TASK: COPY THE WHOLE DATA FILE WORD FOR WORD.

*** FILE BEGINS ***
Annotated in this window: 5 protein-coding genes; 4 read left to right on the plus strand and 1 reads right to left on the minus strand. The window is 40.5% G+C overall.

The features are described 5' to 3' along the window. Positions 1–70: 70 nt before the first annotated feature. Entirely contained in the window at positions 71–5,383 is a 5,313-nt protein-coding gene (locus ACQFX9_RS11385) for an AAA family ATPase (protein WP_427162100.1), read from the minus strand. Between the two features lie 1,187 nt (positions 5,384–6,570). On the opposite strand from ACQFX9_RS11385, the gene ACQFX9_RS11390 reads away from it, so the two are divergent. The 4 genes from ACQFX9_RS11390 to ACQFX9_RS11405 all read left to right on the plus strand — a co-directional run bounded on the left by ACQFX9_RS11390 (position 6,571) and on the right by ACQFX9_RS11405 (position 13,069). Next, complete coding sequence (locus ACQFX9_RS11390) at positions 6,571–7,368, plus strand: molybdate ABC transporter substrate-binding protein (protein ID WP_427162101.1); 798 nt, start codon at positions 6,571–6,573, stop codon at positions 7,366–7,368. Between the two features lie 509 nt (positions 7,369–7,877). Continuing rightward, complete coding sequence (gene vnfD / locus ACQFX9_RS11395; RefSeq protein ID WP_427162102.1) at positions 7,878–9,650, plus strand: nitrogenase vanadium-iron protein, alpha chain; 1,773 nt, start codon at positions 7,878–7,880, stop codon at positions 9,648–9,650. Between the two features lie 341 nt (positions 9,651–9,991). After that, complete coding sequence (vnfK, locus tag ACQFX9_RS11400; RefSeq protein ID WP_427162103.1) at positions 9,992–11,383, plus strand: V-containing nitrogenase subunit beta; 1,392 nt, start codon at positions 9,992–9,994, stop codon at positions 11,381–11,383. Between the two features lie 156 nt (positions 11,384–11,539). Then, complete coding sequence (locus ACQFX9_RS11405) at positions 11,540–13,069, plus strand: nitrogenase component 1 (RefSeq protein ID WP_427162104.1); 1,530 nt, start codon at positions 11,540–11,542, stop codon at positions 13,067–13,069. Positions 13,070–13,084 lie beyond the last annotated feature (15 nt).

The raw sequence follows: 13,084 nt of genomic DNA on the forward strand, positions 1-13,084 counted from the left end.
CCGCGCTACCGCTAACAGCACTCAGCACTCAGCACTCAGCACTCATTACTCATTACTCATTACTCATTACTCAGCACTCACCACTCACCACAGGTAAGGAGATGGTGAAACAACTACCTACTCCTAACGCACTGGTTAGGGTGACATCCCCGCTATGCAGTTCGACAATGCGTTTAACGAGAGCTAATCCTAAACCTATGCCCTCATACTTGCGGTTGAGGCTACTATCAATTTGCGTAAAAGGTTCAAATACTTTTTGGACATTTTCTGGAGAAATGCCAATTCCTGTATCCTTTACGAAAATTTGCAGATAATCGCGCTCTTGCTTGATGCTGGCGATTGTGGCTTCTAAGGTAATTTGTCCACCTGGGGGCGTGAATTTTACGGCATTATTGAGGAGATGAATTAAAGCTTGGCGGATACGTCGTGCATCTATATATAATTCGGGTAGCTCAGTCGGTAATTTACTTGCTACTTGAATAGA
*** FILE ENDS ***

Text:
Annotated in this window: 5 protein-coding genes; 4 read left to right on the plus strand and 1 reads right to left on the minus strand. The window is 40.5% G+C overall.

The features are described 5' to 3' along the window. Positions 1–70: 70 nt before the first annotated feature. Entirely contained in the window at positions 71–5,383 is a 5,313-nt protein-coding gene (locus ACQFX9_RS11385) for an AAA family ATPase (protein WP_427162100.1), read from the minus strand. Between the two features lie 1,187 nt (positions 5,384–6,570). On the opposite strand from ACQFX9_RS11385, the gene ACQFX9_RS11390 reads away from it, so the two are divergent. The 4 genes from ACQFX9_RS11390 to ACQFX9_RS11405 all read left to right on the plus strand — a co-directional run bounded on the left by ACQFX9_RS11390 (position 6,571) and on the right by ACQFX9_RS11405 (position 13,069). Next, complete coding sequence (locus ACQFX9_RS11390) at positions 6,571–7,368, plus strand: molybdate ABC transporter substrate-binding protein (protein ID WP_427162101.1); 798 nt, start codon at positions 6,571–6,573, stop codon at positions 7,366–7,368. Between the two features lie 509 nt (positions 7,369–7,877). Continuing rightward, complete coding sequence (gene vnfD / locus ACQFX9_RS11395; RefSeq protein ID WP_427162102.1) at positions 7,878–9,650, plus strand: nitrogenase vanadium-iron protein, alpha chain; 1,773 nt, start codon at positions 7,878–7,880, stop codon at positions 9,648–9,650. Between the two features lie 341 nt (positions 9,651–9,991). After that, complete coding sequence (vnfK, locus tag ACQFX9_RS11400; RefSeq protein ID WP_427162103.1) at positions 9,992–11,383, plus strand: V-containing nitrogenase subunit beta; 1,392 nt, start codon at positions 9,992–9,994, stop codon at positions 11,381–11,383. Between the two features lie 156 nt (positions 11,384–11,539). Then, complete coding sequence (locus ACQFX9_RS11405) at positions 11,540–13,069, plus strand: nitrogenase component 1 (RefSeq protein ID WP_427162104.1); 1,530 nt, start codon at positions 11,540–11,542, stop codon at positions 13,067–13,069. Positions 13,070–13,084 lie beyond the last annotated feature (15 nt).

The raw sequence follows: 13,084 nt of genomic DNA on the forward strand, positions 1-13,084 counted from the left end.
CCGCGCTACCGCTAACAGCACTCAGCACTCAGCACTCAGCACTCATTACTCATTACTCATTACTCATTACTCAGCACTCACCACTCACCACAGGTAAGGAGATGGTGAAACAACTACCTACTCCTAACGCACTGGTTAGGGTGACATCCCCGCTATGCAGTTCGACAATGCGTTTAACGAGAGCTAATCCTAAACCTATGCCCTCATACTTGCGGTTGAGGCTACTATCAATTTGCGTAAAAGGTTCAAATACTTTTTGGACATTTTCTGGAGAAATGCCAATTCCTGTATCCTTTACGAAAATTTGCAGATAATCGCGCTCTTGCTTGATGCTGGCGATTGTGGCTTCTAAGGTAATTTGTCCACCTGGGGGCGTGAATTTTACGGCATTATTGAGGAGATGAATTAAAGCTTGGCGGATACGTCGTGCATCTATATATAATTCGGGTAGCTCAGTCGGTAATTTACTTGCTACTTGAATAGA